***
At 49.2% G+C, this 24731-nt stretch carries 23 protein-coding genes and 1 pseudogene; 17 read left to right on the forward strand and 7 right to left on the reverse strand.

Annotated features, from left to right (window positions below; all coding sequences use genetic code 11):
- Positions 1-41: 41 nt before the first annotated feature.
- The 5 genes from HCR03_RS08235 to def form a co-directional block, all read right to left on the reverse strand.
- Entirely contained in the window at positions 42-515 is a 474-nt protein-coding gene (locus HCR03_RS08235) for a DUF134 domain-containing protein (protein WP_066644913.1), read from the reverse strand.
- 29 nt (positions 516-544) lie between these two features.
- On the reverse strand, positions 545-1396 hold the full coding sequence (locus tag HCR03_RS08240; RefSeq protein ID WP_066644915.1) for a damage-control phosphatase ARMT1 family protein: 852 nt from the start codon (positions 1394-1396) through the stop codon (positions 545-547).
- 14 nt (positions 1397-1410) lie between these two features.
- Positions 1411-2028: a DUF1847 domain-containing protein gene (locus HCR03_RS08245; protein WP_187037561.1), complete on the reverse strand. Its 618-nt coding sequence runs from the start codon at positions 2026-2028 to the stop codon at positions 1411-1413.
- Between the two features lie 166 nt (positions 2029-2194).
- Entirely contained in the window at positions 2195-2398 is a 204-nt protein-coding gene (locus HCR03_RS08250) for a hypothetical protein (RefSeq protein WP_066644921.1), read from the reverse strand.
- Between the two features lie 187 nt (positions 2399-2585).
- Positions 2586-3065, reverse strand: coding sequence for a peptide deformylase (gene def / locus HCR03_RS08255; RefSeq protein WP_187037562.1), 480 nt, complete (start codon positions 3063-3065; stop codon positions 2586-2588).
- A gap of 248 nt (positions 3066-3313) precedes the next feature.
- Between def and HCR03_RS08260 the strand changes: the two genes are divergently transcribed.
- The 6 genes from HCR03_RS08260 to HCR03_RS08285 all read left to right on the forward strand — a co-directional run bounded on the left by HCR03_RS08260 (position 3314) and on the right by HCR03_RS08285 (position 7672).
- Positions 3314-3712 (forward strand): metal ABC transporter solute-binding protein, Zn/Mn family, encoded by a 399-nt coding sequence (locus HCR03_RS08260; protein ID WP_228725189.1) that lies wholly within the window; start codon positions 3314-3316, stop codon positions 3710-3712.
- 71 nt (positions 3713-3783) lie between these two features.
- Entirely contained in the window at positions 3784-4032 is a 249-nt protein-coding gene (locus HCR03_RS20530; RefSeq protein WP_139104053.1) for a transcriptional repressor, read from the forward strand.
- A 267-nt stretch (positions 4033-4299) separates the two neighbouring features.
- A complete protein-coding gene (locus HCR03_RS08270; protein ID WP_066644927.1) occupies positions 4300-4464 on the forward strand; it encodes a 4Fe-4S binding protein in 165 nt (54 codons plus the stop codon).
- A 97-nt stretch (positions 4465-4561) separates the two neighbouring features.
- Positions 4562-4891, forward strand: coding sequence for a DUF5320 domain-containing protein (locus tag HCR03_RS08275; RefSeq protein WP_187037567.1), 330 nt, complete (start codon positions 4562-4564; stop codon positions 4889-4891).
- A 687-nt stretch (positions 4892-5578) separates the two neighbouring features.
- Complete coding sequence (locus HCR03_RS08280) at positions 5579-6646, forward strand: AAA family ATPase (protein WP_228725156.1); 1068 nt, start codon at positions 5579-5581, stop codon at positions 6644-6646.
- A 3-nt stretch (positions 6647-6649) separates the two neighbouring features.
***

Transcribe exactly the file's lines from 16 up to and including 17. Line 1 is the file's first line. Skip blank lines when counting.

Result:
- The 6 genes from HCR03_RS08260 to HCR03_RS08285 all read left to right on the forward strand — a co-directional run bounded on the left by HCR03_RS08260 (position 3314) and on the right by HCR03_RS08285 (position 7672).
- Positions 3314-3712 (forward strand): metal ABC transporter solute-binding protein, Zn/Mn family, encoded by a 399-nt coding sequence (locus HCR03_RS08260; protein ID WP_228725189.1) that lies wholly within the window; start codon positions 3314-3316, stop codon positions 3710-3712.